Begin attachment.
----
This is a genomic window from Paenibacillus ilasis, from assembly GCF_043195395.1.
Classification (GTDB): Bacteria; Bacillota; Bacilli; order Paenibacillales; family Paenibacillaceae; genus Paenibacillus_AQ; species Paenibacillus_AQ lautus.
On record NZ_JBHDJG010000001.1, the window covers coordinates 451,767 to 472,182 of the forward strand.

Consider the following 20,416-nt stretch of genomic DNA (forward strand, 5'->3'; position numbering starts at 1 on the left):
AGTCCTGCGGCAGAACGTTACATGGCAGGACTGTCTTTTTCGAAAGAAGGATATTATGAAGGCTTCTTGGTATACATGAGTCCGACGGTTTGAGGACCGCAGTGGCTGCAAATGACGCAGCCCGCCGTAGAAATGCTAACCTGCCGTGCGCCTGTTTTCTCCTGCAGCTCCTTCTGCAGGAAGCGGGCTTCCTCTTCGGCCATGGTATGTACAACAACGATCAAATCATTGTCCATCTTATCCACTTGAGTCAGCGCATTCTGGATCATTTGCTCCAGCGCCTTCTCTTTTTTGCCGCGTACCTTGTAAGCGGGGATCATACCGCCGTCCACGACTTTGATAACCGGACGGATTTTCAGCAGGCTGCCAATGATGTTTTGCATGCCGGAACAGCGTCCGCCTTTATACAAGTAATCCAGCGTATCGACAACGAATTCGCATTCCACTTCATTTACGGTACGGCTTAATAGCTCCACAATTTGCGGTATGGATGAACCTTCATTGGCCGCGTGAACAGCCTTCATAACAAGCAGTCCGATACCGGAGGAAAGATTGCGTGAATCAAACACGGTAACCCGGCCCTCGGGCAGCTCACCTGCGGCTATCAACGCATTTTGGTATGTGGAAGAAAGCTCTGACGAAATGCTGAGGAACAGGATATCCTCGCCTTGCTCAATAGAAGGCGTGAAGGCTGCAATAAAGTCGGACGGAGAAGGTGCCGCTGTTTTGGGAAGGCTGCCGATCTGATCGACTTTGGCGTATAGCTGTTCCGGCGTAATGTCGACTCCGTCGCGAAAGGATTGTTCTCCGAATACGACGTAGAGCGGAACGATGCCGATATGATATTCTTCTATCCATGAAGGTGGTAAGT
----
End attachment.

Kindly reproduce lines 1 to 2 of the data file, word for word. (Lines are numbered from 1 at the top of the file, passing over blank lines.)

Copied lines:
This is a genomic window from Paenibacillus ilasis, from assembly GCF_043195395.1.
Classification (GTDB): Bacteria; Bacillota; Bacilli; order Paenibacillales; family Paenibacillaceae; genus Paenibacillus_AQ; species Paenibacillus_AQ lautus.